Since these are Cherry key switches, you can guess right away that they feel good to type on. The unit we were sent features Cherry MX Red switches, which are lightweight and smooth with no tactile feedback. Clicky Blue and Tactile Brown are also available. How a keyboard feels depends on a lot more than the type of switch, however, and here the steel frame goes the distance. Bottoming out is quieter due to the dense material and helps the keys to feel a bit more springy as they rebound back.

The keycaps are nothing to write home about but do fall in line with other gaming boards in this range. They’re made of ABS plastic with the standard thin walls we’ve grown familiar with. The caps are painted and laser-etched, which will make them more resistant to wear than pad-printed legends, but much less so than double-shot keycaps. It’s not unusual to see single-shot keys on gaming keyboards but given the MSRP, it would have been nice to see double-shots. They feature the standard layout, however, so if you’d like to upgrade keycaps, finding a replacement set shouldn’t be a problem. Another big plus is that HyperX has opted for more subdued, less gamer-y legends and also positions secondary functions alongside normal functions for balanced illumination.

Speaking of keycaps, HyperX has included a set of eight swappables in their titanium color and texture theme. These are used to swap out WASD and 1234 for your most common gaming keys.

Along the back of the keyboard, HyperX has equipped the Alloy Elite RGB with a thick cable that’s nicely braided. It features two headers, one for the keyboard and the other to fuel the USB 2.0 pass through on the rear. After having a pass-through for so long, it’s become a necessity in my desk space and perfect for a mouse or headset. Or, because this is 2018, a powered mouse pad.

HyperX has also included a detachable wrist-rest which snaps into the bottom. It’s plastic, but the area where you’ll be typing is finished in a soft touch coating and textured finish to help grip.

RGB keyboards live and die on their software. If it falls short, the entire keyboard falls short, so it’s important they package be well developed. HyperX’s NGenuity software offers easy customization that falls somewhere in the middle of the market’s other offerings. You can customize six different effects and even apply background and foreground layers (though there are some limits on what can be used when dual-layering). That puts it above many companies but still more limited than the likes of Razer and Corsair.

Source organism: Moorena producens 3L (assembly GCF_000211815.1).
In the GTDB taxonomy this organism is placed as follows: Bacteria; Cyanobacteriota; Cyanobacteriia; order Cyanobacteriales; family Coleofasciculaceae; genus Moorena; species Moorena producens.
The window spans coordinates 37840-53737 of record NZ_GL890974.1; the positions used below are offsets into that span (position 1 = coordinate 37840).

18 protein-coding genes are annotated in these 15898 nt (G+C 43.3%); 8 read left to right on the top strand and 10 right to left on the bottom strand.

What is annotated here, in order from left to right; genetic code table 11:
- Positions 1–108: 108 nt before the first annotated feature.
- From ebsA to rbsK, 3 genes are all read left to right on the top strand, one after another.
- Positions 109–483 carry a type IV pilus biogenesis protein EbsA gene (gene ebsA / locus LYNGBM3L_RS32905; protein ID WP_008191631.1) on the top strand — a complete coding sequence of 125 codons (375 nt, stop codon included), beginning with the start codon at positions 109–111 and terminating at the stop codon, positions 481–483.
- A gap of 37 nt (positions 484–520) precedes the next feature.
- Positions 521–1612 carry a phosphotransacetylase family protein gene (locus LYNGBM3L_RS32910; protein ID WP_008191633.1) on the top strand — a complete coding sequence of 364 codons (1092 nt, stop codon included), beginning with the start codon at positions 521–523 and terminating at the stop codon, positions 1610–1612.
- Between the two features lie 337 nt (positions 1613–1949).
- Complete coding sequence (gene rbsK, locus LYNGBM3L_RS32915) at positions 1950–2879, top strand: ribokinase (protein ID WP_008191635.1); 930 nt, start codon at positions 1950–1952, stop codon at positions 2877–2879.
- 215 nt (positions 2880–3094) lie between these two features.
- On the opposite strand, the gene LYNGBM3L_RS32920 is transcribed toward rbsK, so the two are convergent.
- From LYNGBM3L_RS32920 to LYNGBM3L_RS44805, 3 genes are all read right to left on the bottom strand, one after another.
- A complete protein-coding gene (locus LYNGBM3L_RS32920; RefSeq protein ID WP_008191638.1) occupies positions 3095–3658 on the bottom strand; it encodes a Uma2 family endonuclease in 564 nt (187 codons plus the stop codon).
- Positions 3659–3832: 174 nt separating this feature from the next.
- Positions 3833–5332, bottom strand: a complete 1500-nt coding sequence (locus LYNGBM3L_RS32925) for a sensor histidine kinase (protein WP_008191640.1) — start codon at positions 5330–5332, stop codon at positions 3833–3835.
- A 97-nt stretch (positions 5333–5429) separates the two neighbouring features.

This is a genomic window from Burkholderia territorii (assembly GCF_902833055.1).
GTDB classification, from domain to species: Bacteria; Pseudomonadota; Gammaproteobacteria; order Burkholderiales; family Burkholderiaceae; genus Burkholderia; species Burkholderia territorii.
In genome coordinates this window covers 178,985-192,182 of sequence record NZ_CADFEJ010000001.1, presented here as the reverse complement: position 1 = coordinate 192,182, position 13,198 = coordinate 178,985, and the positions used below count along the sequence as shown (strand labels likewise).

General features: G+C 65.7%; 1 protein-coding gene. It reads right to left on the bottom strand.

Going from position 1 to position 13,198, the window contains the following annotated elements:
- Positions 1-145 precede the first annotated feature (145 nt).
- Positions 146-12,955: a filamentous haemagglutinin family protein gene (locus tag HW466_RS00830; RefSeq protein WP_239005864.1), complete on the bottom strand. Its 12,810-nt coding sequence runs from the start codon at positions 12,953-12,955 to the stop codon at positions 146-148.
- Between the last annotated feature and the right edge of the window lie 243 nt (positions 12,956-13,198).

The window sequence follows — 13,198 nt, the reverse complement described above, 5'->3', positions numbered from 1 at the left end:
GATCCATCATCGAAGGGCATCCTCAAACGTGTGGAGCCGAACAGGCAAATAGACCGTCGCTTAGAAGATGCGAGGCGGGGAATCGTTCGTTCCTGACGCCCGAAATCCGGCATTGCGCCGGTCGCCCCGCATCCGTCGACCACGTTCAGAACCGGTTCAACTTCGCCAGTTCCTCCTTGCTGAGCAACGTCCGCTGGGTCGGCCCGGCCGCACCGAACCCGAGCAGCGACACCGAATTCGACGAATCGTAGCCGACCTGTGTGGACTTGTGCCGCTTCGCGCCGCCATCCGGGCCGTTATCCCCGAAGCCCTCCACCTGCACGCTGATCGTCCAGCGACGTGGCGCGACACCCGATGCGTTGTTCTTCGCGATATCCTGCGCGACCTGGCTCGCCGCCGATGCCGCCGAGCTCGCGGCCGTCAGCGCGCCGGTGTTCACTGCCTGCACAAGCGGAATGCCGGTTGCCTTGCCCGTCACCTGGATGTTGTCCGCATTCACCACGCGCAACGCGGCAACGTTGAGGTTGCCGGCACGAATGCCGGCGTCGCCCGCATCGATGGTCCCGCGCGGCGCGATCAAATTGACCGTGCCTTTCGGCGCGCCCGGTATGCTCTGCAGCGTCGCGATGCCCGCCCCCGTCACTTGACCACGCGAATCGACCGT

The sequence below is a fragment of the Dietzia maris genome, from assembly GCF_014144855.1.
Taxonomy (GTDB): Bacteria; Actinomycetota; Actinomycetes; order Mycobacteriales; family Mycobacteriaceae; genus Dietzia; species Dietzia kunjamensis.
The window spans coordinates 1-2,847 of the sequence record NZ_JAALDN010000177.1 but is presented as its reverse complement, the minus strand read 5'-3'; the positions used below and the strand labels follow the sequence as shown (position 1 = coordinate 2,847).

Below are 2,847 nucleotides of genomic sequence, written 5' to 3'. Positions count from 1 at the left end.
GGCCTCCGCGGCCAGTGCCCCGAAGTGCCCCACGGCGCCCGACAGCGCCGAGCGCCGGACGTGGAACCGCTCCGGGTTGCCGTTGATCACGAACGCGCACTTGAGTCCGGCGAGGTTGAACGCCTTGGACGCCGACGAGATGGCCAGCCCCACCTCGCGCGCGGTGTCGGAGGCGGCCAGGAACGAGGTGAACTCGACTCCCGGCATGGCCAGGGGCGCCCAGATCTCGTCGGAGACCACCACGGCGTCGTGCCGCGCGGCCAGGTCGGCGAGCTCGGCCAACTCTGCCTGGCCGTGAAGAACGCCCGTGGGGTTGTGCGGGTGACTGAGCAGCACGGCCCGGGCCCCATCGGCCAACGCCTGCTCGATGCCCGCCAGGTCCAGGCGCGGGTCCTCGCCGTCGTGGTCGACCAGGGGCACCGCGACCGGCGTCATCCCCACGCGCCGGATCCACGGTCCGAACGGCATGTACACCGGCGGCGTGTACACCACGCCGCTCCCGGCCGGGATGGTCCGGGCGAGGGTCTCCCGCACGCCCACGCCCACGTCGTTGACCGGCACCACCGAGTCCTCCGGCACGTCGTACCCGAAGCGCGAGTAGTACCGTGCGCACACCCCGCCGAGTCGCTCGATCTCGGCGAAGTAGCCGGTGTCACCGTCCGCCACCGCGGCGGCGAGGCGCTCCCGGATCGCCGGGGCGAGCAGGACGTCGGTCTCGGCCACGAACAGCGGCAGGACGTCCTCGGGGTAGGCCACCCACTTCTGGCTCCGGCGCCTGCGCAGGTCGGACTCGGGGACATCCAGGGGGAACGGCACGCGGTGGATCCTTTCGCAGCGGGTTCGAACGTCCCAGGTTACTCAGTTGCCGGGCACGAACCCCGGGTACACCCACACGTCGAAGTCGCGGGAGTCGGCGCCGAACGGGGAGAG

Still, what you can create can look very good. My favorite setting was to use the standard rainbow wave with a reactive “Trigger” effect on top.

Programming in your effects is very easy. As seen in the screenshot above, you’re given a layout of the keyboard and can apply your effects to the whole board (pictured), to individual zones (WASD, numpad, function row, etc), or to individual keys in the Freestyle section. With presets that begin without lighting, like Explosion (ripple), you can select the color scheme light will ripple across. Most effects also let you control their speed and direction, too, which is a nice touch.

I do hope that HyperX expands these offerings in time. They look great and are easy to make your own but there are too few of them compared to the other options out there.

Final Thoughts

With the Alloy Elite RGB, HyperX has offered a solid competitor into an already crowded RGB keyboard market. To stand out in this space, you have to be offering something special. In both function and flair, the Alloy Elite RGB just delivers. I would have loved to see a few more options in the illumination department and the bump up to double-shot keycaps, but it undeniably looks great and feels better to type on. So is it perfect? No, but it’s definitely up there and will surely be one of the most popular options this year.

Pros

  • Bright, vibrant RGB lighting
  • Stylish light bar
  • Genuine Cherry switches
  • Dedicated media controls with metal volume roller

Cons

  • Too few preset lighting options
  • No remapping or program launching - macros and lighting programming only

The product discussed in this article was provided by the manufacturer for the purposes of review.

Christopher Coke / Chris has been a fan of MMOs since the mid-1990s when he cut his teeth on MUDs. These days he scours the internet for the latest and greatest multiplayer gaming experiences.